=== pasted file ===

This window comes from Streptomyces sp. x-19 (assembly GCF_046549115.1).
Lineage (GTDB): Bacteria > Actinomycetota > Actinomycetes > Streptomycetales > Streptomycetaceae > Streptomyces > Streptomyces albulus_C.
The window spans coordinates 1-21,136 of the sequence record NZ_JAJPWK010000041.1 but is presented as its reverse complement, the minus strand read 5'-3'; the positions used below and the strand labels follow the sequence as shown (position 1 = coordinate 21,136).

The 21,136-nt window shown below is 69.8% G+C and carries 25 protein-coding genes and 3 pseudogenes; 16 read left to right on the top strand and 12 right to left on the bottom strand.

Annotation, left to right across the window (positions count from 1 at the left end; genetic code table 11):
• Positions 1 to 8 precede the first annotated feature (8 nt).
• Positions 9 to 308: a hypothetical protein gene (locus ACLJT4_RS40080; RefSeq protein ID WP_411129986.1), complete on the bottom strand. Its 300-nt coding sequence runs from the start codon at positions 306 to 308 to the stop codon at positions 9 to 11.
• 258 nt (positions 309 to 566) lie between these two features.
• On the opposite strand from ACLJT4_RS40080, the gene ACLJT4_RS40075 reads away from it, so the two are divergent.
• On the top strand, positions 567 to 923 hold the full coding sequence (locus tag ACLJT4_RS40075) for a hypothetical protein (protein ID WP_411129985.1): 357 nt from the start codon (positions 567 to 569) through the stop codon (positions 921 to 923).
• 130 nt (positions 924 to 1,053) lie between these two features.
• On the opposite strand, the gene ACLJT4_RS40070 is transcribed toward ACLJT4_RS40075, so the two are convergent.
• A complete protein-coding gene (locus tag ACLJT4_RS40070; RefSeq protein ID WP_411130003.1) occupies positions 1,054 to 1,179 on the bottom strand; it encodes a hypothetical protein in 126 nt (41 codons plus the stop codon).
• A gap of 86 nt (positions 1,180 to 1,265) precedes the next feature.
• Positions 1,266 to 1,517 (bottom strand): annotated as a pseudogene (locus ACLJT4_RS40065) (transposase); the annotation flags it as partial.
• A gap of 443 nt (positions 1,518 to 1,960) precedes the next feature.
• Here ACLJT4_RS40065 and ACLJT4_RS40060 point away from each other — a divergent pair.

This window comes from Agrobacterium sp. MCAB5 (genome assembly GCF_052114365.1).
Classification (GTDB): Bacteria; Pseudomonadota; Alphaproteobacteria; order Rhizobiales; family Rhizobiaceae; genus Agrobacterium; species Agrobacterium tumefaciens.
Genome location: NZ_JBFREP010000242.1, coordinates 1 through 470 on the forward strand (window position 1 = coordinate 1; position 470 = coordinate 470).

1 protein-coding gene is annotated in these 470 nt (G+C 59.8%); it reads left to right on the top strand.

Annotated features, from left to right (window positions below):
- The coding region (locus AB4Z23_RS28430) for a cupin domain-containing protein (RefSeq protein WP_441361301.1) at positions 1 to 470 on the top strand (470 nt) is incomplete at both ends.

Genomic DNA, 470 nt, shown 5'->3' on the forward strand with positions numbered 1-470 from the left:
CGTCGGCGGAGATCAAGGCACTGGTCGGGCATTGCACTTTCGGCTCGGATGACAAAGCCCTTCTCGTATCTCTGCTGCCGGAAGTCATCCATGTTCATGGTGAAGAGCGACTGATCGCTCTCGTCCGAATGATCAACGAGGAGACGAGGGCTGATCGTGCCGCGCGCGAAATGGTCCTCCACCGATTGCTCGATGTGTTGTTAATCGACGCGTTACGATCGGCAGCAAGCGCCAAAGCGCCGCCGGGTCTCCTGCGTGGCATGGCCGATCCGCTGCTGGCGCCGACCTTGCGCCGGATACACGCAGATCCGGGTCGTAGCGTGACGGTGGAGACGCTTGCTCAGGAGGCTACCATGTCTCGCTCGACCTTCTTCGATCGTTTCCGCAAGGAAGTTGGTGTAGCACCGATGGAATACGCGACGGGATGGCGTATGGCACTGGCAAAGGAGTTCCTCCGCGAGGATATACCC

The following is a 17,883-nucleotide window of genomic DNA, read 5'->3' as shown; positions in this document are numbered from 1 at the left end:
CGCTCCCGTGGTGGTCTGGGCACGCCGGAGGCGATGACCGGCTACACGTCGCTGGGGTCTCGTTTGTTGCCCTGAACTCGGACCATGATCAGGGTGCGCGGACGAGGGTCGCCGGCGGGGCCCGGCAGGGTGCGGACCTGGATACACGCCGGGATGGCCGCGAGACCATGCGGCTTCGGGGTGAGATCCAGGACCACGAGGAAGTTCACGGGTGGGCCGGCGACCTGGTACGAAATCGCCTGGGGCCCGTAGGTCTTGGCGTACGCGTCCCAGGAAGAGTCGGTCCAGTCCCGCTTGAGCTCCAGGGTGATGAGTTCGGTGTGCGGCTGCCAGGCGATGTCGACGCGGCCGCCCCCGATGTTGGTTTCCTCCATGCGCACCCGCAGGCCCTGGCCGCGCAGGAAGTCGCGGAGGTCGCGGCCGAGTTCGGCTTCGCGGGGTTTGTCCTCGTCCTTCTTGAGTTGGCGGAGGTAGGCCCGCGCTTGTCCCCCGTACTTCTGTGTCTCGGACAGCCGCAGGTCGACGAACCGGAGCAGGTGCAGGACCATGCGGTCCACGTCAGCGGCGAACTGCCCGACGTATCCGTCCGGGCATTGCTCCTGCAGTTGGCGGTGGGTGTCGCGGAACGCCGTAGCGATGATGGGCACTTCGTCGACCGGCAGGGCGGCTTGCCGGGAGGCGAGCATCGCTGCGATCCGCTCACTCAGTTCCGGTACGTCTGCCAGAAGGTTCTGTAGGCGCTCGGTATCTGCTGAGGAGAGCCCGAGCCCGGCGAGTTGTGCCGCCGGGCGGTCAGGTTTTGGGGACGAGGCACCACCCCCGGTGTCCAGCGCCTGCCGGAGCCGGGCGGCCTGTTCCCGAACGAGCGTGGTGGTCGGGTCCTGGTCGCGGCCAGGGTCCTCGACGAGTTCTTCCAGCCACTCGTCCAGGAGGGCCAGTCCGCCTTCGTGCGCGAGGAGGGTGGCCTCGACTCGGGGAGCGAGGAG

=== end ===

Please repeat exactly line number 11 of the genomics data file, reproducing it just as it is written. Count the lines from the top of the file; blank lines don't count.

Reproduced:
• 130 nt (positions 924 to 1,053) lie between these two features.